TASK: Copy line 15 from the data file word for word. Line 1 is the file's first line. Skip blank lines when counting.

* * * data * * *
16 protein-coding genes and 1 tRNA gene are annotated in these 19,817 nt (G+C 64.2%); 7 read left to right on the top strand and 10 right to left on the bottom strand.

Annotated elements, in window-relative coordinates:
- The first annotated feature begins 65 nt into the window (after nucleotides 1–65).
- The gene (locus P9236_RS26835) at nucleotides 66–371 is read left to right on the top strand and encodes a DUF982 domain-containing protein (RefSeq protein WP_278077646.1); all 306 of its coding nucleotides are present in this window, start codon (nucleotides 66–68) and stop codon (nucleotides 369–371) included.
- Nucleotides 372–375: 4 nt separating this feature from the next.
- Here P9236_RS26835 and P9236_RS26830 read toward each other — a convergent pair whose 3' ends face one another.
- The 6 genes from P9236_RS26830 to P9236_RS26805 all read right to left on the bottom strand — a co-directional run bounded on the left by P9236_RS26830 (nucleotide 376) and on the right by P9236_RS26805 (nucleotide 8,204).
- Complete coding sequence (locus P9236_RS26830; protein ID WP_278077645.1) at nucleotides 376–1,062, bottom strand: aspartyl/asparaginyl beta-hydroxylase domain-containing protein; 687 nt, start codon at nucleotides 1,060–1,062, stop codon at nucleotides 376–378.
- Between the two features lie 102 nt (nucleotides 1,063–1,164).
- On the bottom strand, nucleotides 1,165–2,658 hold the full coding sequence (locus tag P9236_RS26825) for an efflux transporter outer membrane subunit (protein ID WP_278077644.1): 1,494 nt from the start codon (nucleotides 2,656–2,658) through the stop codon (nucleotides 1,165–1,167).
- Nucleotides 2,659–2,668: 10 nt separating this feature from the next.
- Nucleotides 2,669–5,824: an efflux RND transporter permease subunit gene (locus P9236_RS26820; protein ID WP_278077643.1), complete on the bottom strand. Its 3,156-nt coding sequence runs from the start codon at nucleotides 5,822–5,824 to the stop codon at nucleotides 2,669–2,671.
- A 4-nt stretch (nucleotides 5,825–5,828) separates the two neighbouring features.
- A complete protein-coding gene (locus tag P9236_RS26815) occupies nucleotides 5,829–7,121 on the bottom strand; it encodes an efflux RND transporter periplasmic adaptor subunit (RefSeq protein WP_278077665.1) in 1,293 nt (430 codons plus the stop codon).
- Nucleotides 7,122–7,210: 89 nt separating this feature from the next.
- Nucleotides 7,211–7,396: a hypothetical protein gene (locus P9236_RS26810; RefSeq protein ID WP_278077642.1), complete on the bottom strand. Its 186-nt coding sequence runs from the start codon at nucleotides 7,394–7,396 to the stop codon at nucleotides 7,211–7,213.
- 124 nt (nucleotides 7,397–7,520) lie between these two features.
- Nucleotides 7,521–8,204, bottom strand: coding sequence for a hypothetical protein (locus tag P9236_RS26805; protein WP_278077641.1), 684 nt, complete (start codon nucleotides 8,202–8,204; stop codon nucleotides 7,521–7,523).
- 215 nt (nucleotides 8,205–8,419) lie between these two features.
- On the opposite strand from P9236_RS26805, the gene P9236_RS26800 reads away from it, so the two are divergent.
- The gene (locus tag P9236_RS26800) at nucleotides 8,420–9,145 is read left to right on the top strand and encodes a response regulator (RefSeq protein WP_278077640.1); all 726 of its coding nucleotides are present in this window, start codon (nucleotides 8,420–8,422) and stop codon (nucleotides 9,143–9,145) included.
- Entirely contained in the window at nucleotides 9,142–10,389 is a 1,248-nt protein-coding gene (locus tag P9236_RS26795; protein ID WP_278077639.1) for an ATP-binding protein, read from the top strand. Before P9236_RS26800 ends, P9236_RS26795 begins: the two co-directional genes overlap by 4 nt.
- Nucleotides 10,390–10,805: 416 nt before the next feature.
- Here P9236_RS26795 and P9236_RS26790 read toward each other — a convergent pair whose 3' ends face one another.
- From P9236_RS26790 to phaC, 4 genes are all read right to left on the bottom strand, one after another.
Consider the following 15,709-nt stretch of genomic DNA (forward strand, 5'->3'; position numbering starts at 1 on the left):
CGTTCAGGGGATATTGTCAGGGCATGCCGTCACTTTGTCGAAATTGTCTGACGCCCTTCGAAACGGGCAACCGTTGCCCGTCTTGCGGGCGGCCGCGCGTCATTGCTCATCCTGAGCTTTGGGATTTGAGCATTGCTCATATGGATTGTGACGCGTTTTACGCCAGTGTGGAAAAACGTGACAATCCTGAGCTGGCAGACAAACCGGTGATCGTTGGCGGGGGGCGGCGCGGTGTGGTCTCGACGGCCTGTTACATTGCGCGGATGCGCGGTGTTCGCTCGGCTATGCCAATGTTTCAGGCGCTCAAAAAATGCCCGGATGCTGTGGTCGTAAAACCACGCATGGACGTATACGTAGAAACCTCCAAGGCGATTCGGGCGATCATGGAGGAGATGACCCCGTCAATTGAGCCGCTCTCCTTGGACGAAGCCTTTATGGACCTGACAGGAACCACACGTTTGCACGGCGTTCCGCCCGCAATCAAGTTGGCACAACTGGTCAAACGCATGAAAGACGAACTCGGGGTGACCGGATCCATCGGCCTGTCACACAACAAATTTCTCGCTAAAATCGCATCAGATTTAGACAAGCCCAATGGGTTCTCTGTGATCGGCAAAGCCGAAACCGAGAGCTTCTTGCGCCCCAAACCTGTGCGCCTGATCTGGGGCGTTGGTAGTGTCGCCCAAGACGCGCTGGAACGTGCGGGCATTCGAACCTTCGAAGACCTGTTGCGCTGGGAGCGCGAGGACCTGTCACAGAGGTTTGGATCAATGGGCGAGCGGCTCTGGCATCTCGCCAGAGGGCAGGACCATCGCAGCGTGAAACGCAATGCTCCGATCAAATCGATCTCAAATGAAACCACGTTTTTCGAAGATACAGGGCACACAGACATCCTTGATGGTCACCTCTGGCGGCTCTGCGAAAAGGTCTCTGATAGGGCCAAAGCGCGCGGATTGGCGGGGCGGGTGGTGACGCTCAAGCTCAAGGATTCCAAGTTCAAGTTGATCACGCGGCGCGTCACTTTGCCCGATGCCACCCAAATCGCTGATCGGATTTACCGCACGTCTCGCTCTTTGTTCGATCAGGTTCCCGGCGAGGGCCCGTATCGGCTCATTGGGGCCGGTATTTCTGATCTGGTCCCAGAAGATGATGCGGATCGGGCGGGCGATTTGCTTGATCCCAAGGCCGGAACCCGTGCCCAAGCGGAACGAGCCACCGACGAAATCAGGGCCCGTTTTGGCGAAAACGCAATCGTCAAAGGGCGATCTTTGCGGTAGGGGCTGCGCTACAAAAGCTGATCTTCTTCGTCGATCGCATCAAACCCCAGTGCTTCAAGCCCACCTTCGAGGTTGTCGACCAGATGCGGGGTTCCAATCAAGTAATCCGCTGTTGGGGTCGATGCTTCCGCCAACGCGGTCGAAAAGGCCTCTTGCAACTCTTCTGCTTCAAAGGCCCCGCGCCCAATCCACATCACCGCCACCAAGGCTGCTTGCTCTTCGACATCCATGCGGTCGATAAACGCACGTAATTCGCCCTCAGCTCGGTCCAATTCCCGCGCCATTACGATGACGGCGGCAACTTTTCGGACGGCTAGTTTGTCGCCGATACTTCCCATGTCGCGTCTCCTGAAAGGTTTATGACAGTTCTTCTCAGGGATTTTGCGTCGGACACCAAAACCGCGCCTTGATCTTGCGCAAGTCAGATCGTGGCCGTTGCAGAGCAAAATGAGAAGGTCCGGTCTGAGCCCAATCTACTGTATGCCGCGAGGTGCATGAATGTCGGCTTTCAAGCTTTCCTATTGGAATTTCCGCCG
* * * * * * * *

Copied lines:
- Nucleotides 7,122–7,210: 89 nt separating this feature from the next.